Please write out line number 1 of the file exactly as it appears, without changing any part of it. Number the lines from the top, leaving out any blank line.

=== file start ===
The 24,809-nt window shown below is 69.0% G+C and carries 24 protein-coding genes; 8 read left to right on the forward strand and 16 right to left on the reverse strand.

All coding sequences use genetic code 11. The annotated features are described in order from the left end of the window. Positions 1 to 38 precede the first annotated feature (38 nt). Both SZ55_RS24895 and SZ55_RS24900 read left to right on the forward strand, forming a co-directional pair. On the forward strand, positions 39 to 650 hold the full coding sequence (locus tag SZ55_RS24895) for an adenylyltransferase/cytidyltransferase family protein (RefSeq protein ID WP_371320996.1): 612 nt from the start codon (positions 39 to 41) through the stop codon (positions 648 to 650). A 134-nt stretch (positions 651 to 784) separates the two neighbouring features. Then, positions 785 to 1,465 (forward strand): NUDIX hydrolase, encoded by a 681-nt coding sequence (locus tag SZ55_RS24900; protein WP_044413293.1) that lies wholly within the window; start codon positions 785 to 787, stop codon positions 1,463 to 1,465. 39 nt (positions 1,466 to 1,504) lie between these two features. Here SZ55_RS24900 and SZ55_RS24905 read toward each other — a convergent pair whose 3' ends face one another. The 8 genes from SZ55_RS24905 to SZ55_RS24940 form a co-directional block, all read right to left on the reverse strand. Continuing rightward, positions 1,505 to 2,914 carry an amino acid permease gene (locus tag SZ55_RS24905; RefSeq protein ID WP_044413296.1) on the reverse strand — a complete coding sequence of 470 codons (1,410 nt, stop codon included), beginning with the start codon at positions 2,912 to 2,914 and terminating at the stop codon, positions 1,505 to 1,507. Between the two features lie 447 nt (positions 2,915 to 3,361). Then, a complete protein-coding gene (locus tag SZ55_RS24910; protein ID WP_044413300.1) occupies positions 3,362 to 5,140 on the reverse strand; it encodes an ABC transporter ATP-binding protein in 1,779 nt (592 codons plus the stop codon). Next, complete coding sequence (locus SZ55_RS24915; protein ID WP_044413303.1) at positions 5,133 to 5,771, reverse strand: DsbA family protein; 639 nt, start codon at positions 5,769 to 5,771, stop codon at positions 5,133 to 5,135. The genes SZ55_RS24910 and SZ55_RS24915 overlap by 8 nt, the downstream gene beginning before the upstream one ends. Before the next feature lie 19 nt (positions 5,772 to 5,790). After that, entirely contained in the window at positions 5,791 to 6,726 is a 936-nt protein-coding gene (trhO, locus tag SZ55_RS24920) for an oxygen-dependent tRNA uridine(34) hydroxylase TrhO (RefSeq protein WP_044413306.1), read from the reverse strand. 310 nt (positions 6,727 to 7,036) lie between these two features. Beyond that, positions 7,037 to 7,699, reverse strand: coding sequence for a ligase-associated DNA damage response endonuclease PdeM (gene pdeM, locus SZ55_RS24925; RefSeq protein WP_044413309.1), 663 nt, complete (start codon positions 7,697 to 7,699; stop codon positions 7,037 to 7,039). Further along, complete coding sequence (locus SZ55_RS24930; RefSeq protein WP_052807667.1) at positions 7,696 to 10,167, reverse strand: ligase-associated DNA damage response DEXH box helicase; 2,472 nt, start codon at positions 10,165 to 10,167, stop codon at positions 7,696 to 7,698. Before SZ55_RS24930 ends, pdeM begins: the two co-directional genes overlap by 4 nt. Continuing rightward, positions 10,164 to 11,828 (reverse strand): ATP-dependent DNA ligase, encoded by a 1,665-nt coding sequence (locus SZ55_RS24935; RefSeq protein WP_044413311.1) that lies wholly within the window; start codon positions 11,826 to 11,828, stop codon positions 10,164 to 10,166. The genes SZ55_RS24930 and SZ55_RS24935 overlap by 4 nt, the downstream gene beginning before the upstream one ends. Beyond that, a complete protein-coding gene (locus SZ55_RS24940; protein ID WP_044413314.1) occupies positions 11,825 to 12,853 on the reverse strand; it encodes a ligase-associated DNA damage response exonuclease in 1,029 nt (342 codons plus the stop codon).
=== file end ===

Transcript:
The 24,809-nt window shown below is 69.0% G+C and carries 24 protein-coding genes; 8 read left to right on the forward strand and 16 right to left on the reverse strand.